Just remember to use your head and not to follow your GPS blindly.
via : Navteq touts 3D laser mapping technology
Our good friend Eugene Liscio has spent some time trying out some fantastic point-cloud manipulation software from Alice Labs called “Studio Clouds”, and has written a great description and review of the system that we feature here. Also be sure to check out Eugene’s previous contributions.
3D scanning using LIDAR (Light Detection and Ranging) also known as High Density Surveying (HDS) is a rapidly growing domain with applications spanning across many industries such as aerospace, architecture, film and television, archaeology and forensics. The ability to capture millions and even billions of 3D points means that a vast amount of information can be known about a particular object or landscape. However, all this data comes at a price. There are relatively few software solutions that can easily handle and process billions points on a PC.
Today, PC hardware has made great advances to close the processing power gap, however when it comes to point clouds, it is the software and visualization tools that are still playing “catch up”. There have been several software programs supplied by 3D scanning equipment manufacturers in order to assist in filling the void, but this has mainly been targeted at the surveying market and only recently have developments been made to provide better visualization tools for other sectors of industry such as Forensics and Gaming.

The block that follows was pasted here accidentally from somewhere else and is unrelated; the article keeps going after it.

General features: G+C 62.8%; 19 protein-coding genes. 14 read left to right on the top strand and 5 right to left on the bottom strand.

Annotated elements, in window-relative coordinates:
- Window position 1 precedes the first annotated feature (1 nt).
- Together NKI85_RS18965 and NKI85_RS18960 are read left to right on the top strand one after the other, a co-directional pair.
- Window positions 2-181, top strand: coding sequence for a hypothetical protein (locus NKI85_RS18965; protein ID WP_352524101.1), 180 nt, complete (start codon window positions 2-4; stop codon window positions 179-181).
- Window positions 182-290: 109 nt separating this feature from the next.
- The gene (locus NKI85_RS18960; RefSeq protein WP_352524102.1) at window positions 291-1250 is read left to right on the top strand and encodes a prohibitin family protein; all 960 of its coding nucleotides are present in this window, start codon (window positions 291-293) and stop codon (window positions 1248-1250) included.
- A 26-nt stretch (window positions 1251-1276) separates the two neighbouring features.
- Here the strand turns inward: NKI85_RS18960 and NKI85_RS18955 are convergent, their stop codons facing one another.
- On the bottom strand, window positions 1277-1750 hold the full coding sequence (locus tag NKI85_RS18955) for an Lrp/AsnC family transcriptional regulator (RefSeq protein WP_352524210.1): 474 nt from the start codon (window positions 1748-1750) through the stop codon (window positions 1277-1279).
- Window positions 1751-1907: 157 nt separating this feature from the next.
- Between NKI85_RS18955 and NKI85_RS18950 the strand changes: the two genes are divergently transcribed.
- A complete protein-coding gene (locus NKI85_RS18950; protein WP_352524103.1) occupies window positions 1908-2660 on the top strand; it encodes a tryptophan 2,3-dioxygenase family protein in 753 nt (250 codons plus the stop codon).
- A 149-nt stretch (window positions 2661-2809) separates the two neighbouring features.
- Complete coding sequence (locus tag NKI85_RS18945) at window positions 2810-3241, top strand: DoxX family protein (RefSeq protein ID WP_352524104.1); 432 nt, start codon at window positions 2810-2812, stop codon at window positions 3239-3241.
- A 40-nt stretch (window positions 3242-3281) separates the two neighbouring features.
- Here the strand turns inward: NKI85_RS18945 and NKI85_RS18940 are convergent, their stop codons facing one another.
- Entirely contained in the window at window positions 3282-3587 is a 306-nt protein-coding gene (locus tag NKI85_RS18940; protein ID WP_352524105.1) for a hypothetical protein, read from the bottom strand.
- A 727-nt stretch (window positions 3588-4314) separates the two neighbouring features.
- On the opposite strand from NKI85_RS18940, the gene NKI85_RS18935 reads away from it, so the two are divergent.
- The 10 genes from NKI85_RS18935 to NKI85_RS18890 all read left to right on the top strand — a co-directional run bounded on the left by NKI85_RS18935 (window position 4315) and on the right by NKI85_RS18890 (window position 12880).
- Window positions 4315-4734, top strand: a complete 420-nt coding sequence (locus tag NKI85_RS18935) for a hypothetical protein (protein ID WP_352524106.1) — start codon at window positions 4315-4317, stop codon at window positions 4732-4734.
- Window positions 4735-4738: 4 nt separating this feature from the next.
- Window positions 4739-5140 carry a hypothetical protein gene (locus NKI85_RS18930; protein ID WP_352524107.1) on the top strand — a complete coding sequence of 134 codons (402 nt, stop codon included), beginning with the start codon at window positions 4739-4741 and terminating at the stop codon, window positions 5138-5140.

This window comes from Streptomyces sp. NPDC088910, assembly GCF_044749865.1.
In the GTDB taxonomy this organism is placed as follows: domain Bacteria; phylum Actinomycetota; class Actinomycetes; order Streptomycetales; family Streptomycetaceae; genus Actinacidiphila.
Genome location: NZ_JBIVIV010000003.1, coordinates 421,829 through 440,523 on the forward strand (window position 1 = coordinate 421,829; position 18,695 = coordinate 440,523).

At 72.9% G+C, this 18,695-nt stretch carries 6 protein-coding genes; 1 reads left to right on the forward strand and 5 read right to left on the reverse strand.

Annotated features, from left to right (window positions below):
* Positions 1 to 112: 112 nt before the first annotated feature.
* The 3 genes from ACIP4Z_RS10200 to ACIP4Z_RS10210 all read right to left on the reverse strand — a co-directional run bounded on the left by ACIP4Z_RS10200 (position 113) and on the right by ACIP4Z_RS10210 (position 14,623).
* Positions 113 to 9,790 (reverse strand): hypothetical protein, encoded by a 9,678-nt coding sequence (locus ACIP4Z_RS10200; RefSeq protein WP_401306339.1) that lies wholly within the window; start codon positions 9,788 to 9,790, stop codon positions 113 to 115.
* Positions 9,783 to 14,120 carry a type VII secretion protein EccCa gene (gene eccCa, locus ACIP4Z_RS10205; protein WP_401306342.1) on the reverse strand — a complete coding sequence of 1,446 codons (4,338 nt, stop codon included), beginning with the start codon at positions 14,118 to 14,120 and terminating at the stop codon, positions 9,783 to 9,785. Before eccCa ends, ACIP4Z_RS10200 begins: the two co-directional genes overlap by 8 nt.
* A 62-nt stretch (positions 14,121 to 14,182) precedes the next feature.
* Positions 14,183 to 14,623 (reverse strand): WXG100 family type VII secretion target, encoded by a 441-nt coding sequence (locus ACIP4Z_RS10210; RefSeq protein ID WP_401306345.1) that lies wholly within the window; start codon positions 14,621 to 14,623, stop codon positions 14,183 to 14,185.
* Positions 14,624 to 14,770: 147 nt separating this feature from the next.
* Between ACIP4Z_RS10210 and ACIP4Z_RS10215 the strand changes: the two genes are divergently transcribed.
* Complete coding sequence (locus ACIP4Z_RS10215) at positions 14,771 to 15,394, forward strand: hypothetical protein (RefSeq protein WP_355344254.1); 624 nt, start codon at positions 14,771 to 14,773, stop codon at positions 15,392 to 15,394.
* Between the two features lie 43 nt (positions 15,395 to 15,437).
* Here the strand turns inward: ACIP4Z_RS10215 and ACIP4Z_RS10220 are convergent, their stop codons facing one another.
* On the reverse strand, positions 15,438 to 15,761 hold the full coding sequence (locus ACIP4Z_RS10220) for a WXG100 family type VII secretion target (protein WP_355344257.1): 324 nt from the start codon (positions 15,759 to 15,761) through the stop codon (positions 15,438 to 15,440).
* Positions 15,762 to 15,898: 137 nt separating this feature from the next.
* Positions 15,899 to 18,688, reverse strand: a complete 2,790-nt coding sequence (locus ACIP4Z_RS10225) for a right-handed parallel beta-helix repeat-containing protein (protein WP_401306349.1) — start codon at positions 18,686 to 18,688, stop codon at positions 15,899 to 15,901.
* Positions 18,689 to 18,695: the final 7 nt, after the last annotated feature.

One company that has had an interesting approach to solving these issues is the Dutch based company, Alice Labs. Their product, Studio Clouds offers a different paradigm in preparing, analyzing and visualizing point clouds. Their efforts have been focused in areas where other technologies have been lacking. Studio Clouds can process billions of points of data on a standard 32 or 64 bit PC with ease and it can also allow the import of these massive point clouds in 3DS Max and Maya.
Read the rest after the break.
A 1500 square kilometer LIDAR scan of London, taken at 1 meter resolution, has been loaded into Autodesk LandXplorer. It took four hours to process the Level of Details, but the result is a beautiful and fully interactive model of all of London.
Video after the break.